Saturday, May 18, 2024
Perfil

OP-ED | 20-04-2024 05:14

Pre-paid or re-paid?

Subordinating medical fees to the dictates of a usually populist government did not work since it placed pricing hopelessly out of sync with the costs, but the naïve faith that the market could correct the damage of years in three months was a non-starter.

With this week’s issue of the prepaid health plans like no other, the libertarian Javier Milei administration has simultaneously made contact and lost touch with reality. For almost the first time it has voluntarily subordinated its economic dogmas to political calculations – just the day after the Supreme Court had upheld its deregulatory emergency decree 70/2023 against two lawsuits, the government moved forcefully to regulate the market forces which it had previously liberated.

End of story? This abrupt U-turn will not make such factors as the exodus of the doctors or the soaring cost of medicine previously justifying the astronomic increases in fees magically go away – which is not to say that the prepaid health plans were not on a collision course with reality either. Subordinating medical fees to the dictates of a usually populist government, as had been the case for the previous dozen years, did not work since it placed pricing hopelessly out of sync with the costs but the naïve faith that the market could correct the damage of years in three months was a non-starter. Which is not to say that this week’s hasty U-turn is going to be third time lucky.

The government’s “one size fits” solution to this problem – rolling back charges to the end of last year and then updating them on the basis of the general monthly inflation figure – denies both the inherited disarray of relative prices and the imbalances which have since arisen from the attempts to straighten them. Firstly, the INDEC monthly inflation figure now converted into the benchmark for the prepaid health plans is an average of items with huge variations in the price increases – taking the latest figure from last month (whose bottom line was 11 percent), the rises ranged from five percent for domestic appliances to 52.7 percent for education. If each sector has its special needs and factors, why not healthcare? In the past decade the price of medicine has increased almost 20 times and prepaid fees eightfold – since the start of the coronavirus pandemic the respective percentages have been 1,750 and 667 percent. One size never fits all.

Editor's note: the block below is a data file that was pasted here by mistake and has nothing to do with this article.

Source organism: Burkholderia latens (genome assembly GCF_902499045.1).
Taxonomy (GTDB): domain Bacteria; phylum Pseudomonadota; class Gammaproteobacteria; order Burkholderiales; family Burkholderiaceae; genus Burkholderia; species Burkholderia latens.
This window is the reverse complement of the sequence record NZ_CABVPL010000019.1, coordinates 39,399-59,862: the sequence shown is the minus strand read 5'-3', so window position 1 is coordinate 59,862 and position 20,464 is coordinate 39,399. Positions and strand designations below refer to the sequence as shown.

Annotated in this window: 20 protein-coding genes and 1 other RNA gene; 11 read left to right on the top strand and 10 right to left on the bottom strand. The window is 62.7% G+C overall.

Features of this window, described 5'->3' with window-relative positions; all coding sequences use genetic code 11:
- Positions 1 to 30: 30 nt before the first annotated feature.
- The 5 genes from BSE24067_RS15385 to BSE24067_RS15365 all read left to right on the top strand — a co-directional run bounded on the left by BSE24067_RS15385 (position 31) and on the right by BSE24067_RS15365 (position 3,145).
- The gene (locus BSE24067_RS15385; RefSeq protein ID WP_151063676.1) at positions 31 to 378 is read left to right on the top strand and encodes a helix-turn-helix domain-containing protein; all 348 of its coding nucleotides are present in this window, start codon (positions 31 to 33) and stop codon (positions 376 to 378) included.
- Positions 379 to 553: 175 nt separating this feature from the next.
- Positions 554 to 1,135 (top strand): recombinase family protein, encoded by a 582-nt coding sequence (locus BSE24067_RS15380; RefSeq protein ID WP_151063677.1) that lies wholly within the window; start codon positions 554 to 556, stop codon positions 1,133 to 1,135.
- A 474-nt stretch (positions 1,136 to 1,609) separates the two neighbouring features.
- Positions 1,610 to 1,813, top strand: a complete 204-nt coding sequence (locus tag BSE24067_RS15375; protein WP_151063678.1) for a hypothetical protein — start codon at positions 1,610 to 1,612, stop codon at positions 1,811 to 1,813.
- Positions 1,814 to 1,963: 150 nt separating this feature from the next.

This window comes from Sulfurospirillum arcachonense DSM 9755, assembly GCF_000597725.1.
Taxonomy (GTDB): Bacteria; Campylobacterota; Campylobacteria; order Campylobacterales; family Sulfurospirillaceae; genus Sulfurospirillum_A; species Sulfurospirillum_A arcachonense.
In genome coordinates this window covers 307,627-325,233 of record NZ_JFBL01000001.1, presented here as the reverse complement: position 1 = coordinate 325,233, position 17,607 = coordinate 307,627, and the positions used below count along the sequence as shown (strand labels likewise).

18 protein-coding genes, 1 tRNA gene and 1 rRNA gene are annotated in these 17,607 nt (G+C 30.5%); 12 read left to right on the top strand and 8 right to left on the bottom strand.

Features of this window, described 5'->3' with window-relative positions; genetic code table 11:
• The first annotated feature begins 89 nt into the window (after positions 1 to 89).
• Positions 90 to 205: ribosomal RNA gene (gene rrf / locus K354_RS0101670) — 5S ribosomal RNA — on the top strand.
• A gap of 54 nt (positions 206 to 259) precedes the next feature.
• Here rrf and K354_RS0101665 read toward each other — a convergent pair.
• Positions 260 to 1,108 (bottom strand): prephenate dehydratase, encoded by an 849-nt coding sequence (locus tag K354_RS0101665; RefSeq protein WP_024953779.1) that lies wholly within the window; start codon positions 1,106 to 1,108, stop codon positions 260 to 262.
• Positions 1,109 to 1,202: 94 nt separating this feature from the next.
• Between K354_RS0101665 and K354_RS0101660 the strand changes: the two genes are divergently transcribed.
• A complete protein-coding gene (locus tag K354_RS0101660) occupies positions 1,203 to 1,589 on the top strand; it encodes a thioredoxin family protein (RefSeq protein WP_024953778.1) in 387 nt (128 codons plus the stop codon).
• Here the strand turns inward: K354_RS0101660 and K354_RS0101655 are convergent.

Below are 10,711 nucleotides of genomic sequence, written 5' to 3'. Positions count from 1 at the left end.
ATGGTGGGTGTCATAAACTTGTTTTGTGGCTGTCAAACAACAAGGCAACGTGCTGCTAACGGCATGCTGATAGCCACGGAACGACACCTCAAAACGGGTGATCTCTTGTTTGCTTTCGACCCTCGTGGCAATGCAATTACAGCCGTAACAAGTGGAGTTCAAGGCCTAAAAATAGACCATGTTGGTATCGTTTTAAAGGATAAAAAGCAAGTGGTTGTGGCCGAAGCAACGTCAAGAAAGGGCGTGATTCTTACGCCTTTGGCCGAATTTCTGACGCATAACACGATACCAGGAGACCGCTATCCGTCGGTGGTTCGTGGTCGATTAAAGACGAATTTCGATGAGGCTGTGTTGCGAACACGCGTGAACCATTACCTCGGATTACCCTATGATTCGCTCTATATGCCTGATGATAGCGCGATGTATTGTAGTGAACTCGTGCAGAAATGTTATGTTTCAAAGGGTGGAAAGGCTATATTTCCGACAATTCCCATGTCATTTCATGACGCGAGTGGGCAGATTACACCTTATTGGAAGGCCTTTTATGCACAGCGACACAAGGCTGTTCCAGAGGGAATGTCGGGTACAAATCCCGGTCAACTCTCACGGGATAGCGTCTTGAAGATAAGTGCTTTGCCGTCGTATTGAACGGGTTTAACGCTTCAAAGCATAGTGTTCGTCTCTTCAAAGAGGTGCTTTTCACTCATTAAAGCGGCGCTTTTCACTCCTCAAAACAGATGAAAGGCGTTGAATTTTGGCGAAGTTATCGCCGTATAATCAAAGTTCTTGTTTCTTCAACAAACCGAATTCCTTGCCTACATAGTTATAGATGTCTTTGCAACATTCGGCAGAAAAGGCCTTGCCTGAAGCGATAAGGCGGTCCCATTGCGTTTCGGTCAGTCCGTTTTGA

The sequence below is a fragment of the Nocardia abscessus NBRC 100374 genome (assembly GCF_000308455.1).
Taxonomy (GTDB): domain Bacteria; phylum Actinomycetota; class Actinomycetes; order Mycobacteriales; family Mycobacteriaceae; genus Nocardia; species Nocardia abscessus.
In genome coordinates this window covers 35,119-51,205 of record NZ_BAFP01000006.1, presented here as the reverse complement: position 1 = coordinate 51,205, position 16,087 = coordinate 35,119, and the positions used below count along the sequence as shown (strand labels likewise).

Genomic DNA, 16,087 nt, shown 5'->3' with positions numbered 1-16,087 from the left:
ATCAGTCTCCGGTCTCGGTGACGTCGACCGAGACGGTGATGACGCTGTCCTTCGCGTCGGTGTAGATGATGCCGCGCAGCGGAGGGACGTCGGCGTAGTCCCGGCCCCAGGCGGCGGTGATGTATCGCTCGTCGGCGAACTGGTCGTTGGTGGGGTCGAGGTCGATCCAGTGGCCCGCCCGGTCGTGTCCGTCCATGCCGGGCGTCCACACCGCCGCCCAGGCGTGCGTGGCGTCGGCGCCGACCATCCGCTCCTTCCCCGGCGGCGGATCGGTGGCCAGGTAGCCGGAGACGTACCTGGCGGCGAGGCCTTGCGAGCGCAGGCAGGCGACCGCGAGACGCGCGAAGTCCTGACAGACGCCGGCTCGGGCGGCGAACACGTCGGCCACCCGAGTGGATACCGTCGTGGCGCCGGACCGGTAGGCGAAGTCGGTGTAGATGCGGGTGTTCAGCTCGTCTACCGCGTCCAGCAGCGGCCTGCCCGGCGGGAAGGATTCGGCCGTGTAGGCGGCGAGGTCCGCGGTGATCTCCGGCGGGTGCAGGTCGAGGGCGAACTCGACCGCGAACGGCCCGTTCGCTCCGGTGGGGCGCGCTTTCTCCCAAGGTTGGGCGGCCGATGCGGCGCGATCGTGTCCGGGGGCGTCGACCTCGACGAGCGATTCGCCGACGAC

But without going as far as to say that the cure is worse than the disease, the government’s austerity drive to end inflation has only created new problems for both itself and the prepaid health plans. While magically wiping out the fiscal deficit in the first quarter of this year (with huge doubts about the sustainability), the government has invited the prepaid health plans to wipe out their own deficits in a record short space of time via deregulation. But while Milei’s election campaign assured the voter that “the caste” would be picking up the bill for austerity, its cost has fallen disproportionately on the middle class and on pensioners – the core clientele of the prepaid health plans. The latter were thus being squeezed in precisely the same months in which prepaid fees were shooting up some 150 percent on average, way above inflation but still well behind the accumulated deficits – an impossible situation. There is a strong argument for saying that these increases were self-destructive, banishing most of the six million users to the already overcrowded public hospitals or the union-run obras sociales healthcare schemes – perhaps the market would have done its job after all with a bit more patience – but renewing the curb does not solve the other problems.

The government might feel that these problems can be muscled down with a display of authority, as it has done for the past dozen years, but quite apart from all its contradictions with the libertarian creed, this aggressive move will have to clear the hurdle of the courts – going all the way up to a Supreme Court which had just smiled on deregulation the previous day. The government backed up the resolution by the Economy Ministry’s trade department with a court injunction but two can play at that game and legal pushback from the prepaid may now be expected. Apart from the new increase caps, there is also the issue of the repayment of the sums collected in excess of inflation (which in any case is not due until the second half of the year).

Presidential spokesman Manuel Adorni (anointed a secretary of state the same day) celebrated this move last Wednesday by saying that the “Argentina of wise guys” is over but if this demagogic and populist intervention is the shape of things to come, it may only be beginning.

Comments

More in (in spanish)